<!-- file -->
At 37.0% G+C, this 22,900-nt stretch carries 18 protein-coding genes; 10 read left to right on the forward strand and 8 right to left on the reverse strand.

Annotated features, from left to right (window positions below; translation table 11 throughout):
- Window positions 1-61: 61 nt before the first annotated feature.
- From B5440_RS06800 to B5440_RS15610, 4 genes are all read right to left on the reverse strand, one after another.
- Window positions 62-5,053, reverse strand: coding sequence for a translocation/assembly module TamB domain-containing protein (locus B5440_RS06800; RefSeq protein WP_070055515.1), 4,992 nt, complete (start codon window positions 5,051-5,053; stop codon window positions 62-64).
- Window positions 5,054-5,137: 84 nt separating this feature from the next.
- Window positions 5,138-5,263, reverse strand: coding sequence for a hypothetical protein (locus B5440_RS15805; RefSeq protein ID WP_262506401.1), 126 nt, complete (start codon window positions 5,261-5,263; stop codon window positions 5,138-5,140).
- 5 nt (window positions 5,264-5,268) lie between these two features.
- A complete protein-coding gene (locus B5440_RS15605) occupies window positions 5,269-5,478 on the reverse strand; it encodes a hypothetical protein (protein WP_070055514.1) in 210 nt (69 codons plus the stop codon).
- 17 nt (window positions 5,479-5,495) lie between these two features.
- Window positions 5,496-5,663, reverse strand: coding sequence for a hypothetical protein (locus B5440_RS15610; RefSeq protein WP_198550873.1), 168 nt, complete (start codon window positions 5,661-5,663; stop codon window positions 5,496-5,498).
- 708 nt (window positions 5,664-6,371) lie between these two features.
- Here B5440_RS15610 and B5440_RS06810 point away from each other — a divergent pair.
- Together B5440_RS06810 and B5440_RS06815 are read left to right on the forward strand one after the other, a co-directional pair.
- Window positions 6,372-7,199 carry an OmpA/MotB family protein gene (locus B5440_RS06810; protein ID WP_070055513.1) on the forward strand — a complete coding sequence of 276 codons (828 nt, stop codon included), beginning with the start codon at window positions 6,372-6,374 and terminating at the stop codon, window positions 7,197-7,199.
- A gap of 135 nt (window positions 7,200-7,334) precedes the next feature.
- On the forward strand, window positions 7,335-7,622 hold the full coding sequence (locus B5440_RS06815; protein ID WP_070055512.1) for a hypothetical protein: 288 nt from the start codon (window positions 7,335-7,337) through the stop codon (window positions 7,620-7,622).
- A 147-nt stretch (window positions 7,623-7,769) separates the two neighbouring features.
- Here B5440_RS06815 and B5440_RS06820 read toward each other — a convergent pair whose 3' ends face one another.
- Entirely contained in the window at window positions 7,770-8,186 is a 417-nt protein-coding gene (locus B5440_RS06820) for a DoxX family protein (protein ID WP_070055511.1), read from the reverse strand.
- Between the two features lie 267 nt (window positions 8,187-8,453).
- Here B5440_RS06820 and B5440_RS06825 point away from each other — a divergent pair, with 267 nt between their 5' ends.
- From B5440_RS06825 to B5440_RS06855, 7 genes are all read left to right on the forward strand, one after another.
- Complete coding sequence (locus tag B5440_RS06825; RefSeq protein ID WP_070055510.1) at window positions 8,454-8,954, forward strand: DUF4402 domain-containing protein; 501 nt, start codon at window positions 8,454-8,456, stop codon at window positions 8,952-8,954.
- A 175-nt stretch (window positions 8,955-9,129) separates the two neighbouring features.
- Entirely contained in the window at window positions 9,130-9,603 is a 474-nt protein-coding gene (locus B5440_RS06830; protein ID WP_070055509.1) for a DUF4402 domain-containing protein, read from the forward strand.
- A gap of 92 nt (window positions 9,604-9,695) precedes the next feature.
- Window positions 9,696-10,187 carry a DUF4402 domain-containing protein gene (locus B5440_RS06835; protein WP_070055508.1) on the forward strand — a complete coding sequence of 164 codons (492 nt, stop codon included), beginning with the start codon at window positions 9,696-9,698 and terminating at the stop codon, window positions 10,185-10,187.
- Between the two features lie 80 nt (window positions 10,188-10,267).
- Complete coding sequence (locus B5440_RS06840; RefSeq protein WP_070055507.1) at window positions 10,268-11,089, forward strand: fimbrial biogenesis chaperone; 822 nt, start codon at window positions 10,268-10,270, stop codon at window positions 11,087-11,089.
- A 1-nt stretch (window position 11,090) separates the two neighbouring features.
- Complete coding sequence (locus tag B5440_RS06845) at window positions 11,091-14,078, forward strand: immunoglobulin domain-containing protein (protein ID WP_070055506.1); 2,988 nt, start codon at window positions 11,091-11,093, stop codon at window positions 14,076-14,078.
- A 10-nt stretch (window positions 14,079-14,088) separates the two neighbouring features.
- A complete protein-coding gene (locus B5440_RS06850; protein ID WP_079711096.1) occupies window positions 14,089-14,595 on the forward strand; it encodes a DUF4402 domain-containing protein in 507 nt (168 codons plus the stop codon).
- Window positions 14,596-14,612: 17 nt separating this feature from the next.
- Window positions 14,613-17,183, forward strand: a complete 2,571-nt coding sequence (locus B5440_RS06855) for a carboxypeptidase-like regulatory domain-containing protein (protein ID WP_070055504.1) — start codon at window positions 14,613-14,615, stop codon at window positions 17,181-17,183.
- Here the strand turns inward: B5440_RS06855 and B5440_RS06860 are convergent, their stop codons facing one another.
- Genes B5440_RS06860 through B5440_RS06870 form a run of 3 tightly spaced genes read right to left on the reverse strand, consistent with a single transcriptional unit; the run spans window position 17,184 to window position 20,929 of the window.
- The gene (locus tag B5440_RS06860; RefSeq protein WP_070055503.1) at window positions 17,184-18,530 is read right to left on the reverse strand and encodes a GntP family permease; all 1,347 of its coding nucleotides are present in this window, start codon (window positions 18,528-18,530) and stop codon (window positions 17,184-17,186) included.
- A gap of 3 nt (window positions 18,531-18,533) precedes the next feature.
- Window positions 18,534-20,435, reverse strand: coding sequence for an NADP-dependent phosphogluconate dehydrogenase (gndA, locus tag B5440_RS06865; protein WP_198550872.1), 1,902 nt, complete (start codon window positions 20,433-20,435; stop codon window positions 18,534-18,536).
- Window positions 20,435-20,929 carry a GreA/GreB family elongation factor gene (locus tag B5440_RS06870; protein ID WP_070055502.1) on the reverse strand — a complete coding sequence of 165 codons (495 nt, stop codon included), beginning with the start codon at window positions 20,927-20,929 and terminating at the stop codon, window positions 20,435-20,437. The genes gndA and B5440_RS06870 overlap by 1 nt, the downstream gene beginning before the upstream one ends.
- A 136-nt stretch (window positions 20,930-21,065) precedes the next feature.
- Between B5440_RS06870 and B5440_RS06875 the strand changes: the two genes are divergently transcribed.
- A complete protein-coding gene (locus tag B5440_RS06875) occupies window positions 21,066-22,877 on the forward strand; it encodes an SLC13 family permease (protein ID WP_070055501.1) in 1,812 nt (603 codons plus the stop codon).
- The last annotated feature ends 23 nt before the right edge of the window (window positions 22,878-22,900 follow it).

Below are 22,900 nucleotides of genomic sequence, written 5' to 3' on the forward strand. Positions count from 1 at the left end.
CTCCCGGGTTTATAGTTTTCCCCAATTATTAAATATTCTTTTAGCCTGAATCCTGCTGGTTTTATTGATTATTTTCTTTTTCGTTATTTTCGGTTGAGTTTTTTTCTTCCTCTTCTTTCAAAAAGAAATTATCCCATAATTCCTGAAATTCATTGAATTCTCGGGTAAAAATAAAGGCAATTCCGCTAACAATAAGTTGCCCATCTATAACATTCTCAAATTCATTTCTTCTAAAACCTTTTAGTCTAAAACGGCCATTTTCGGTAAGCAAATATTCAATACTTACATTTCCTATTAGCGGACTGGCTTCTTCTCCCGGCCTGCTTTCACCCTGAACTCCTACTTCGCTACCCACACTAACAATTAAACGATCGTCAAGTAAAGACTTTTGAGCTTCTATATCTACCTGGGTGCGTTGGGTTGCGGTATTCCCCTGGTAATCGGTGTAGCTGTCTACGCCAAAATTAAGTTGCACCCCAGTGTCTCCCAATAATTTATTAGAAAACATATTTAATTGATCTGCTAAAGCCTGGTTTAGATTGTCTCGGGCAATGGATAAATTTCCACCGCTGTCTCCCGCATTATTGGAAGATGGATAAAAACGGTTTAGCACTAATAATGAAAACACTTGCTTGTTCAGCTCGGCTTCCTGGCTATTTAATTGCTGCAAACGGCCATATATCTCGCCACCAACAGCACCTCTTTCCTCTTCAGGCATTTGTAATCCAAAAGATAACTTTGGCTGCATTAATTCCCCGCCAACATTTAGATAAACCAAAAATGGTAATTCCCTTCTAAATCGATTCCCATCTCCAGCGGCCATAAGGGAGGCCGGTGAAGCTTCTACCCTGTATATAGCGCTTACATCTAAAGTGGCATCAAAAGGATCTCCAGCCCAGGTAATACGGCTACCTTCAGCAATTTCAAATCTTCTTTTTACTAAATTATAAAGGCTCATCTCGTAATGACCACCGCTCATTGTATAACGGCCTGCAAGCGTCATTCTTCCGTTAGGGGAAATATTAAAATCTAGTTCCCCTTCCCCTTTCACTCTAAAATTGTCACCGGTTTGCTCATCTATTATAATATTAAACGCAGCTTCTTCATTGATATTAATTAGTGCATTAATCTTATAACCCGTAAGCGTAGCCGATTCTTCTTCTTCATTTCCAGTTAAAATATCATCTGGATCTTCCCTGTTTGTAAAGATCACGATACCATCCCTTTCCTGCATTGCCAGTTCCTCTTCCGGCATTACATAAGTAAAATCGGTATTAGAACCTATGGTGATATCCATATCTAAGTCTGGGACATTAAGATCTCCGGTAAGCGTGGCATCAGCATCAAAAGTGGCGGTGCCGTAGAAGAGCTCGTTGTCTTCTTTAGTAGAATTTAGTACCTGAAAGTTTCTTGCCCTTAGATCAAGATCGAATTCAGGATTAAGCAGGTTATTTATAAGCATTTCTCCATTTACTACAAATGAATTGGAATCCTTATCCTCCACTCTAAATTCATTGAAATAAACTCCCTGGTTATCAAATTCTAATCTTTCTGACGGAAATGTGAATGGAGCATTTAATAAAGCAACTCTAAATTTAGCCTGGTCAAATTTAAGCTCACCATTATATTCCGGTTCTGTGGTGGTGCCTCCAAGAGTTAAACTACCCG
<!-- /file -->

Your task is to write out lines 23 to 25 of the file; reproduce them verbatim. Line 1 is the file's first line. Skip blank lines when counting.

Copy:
- From B5440_RS06825 to B5440_RS06855, 7 genes are all read left to right on the forward strand, one after another.
- Complete coding sequence (locus tag B5440_RS06825; RefSeq protein ID WP_070055510.1) at window positions 8,454-8,954, forward strand: DUF4402 domain-containing protein; 501 nt, start codon at window positions 8,454-8,456, stop codon at window positions 8,952-8,954.
- A 175-nt stretch (window positions 8,955-9,129) separates the two neighbouring features.